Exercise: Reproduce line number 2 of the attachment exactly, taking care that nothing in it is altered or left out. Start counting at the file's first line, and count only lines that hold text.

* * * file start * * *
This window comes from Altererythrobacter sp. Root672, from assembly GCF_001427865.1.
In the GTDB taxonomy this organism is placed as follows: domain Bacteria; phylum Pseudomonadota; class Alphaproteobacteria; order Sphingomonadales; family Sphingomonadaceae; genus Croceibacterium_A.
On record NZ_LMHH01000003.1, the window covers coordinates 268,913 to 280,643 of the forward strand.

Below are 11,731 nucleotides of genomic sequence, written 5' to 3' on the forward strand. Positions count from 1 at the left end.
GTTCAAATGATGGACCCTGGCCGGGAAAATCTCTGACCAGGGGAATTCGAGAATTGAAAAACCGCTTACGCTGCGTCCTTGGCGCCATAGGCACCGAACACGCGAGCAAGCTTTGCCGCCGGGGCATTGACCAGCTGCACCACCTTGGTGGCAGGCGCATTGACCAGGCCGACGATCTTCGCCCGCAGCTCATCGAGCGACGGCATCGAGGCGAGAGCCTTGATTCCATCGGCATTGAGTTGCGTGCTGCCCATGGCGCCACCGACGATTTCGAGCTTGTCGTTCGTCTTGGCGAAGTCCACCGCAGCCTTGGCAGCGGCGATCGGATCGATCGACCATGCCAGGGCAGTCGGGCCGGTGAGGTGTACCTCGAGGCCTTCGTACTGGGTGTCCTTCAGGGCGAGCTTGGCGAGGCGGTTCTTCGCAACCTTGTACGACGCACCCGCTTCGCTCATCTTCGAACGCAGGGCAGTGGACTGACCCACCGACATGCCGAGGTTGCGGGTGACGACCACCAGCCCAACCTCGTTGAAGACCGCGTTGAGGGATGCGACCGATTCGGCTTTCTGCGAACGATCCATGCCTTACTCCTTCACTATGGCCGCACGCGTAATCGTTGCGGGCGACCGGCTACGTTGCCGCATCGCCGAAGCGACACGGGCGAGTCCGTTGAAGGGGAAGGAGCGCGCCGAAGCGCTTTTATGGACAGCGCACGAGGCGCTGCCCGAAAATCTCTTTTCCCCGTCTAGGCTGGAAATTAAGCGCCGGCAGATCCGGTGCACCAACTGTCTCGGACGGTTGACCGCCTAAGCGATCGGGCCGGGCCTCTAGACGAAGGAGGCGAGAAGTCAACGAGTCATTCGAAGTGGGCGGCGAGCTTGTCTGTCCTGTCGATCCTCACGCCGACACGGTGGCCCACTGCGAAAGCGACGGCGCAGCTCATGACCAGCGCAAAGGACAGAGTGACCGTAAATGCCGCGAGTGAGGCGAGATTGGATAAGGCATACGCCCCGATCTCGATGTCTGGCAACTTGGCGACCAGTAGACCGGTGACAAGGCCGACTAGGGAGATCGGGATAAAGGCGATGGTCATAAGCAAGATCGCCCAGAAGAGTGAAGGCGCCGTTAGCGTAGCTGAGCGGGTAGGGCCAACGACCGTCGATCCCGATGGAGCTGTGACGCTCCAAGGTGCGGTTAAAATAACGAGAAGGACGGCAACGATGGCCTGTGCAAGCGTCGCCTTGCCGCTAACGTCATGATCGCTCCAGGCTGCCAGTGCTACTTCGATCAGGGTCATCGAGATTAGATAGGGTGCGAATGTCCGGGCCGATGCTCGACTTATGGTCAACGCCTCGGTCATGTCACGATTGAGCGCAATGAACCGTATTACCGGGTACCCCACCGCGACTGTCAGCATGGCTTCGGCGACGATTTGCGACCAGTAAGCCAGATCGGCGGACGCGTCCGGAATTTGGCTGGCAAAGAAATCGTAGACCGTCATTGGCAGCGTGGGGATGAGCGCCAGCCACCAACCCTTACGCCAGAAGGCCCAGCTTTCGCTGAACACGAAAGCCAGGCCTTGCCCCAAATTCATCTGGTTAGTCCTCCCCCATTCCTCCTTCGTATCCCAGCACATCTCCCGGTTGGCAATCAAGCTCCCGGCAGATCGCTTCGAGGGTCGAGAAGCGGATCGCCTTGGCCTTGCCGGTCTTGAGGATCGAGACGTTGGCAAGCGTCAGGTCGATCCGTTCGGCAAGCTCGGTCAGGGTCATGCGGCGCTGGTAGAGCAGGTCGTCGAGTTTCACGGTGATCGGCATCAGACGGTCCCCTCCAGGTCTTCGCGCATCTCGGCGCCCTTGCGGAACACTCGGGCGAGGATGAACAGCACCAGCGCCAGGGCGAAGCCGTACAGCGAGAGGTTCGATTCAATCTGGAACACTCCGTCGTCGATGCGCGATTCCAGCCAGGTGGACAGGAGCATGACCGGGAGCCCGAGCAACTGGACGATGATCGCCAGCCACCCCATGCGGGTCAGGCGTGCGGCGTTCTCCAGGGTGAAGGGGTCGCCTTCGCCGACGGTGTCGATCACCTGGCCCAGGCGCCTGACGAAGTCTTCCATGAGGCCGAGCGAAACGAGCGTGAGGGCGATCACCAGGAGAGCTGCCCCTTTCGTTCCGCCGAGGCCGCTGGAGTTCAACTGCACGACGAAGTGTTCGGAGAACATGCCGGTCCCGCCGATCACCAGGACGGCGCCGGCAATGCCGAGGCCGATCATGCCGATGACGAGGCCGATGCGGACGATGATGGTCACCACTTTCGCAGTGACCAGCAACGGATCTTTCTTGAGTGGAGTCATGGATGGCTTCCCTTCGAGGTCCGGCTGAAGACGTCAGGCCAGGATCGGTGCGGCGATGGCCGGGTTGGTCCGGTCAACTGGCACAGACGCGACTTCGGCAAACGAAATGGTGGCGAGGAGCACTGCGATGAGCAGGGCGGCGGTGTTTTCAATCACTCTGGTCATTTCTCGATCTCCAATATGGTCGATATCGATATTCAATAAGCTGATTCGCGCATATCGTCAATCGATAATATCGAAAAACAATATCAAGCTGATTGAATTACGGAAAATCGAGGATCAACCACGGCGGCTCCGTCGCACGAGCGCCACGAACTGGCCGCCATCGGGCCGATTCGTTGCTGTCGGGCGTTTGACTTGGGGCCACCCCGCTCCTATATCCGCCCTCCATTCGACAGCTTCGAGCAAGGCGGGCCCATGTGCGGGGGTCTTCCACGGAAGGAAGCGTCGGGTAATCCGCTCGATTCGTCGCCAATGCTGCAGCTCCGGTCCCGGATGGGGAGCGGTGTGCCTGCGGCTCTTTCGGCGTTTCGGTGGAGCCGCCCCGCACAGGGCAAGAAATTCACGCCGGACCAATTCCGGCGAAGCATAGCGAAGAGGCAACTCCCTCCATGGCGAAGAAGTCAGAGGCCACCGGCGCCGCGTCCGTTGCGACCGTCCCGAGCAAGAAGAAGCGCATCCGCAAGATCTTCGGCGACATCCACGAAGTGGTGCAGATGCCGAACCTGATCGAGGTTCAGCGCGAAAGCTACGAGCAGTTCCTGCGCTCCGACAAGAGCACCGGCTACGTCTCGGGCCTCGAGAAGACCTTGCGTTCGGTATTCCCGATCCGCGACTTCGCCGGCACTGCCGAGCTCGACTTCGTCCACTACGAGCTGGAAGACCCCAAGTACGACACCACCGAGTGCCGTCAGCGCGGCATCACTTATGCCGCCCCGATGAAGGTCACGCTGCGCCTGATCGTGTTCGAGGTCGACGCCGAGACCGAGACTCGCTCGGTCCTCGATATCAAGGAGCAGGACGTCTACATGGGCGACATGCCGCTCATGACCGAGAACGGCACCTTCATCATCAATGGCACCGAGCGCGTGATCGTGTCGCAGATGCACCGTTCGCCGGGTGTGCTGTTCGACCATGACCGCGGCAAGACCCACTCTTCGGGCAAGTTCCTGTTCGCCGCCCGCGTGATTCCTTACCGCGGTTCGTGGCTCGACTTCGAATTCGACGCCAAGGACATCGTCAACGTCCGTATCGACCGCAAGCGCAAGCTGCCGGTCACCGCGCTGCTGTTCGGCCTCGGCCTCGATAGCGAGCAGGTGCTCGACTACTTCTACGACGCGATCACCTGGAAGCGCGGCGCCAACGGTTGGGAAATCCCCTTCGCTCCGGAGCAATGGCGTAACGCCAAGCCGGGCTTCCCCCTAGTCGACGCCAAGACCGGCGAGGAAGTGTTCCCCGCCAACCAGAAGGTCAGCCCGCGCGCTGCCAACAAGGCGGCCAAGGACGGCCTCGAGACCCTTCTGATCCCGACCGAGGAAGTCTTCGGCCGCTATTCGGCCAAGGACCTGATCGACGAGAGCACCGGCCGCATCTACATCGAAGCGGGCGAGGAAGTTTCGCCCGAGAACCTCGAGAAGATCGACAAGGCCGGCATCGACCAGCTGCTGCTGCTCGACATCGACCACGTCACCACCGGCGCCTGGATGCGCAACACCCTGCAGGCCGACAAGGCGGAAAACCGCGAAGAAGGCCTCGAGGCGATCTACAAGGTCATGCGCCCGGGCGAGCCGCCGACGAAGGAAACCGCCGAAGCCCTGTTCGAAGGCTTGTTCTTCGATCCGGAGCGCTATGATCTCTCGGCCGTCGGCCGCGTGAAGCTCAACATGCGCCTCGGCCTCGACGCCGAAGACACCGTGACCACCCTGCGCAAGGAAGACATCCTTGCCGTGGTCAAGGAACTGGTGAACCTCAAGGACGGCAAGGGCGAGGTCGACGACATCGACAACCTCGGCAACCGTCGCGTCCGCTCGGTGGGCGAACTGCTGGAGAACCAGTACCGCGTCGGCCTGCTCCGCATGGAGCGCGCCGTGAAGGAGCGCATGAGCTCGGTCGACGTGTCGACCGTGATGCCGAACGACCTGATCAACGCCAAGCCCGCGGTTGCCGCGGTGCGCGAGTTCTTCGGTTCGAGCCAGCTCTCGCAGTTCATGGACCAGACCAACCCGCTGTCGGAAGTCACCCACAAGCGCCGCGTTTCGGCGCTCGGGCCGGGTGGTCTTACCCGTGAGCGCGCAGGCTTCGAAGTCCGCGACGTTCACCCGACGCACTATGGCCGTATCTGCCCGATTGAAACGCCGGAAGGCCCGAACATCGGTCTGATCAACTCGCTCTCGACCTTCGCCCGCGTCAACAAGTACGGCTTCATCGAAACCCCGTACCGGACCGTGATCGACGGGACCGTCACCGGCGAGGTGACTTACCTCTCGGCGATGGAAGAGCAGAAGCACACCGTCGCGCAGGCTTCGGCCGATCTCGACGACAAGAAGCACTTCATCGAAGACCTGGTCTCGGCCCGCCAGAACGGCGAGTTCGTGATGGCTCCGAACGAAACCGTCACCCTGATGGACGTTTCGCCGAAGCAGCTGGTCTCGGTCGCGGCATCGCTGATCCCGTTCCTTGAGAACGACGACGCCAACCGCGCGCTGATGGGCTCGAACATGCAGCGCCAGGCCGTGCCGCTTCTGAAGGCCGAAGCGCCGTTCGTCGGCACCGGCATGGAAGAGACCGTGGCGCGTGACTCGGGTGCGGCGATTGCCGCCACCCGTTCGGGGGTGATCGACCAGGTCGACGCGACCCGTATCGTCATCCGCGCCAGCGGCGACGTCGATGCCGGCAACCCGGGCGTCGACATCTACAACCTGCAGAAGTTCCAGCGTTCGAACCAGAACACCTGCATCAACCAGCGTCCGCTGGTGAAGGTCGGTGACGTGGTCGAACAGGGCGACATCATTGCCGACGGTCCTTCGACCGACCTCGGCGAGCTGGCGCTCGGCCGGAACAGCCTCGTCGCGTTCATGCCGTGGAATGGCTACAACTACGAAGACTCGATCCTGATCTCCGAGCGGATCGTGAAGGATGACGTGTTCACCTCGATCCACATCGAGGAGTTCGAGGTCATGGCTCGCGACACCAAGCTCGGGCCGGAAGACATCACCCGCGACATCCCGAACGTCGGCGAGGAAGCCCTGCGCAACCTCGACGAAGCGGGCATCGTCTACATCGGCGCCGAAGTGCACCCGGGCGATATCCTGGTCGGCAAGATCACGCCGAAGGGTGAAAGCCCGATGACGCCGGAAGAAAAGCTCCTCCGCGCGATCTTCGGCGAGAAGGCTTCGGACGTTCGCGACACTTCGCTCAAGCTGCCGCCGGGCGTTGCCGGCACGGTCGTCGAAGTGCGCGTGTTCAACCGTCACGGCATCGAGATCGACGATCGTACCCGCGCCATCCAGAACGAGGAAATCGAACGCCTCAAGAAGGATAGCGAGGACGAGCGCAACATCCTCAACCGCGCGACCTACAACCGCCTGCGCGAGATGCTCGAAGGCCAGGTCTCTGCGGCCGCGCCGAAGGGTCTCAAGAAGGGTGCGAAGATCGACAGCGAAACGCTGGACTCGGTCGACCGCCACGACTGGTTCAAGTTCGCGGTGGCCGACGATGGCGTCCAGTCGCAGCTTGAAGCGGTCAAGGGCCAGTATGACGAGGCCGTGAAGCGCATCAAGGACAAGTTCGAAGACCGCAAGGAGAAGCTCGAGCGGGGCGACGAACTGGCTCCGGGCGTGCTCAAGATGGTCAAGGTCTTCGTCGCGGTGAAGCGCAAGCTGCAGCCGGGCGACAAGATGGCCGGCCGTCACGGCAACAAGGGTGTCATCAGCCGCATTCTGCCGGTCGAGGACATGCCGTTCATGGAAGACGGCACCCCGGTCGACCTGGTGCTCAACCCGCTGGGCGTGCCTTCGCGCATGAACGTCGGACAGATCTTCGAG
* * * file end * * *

In the GTDB taxonomy this organism is placed as follows: domain Bacteria; phylum Pseudomonadota; class Alphaproteobacteria; order Sphingomonadales; family Sphingomonadaceae; genus Croceibacterium_A.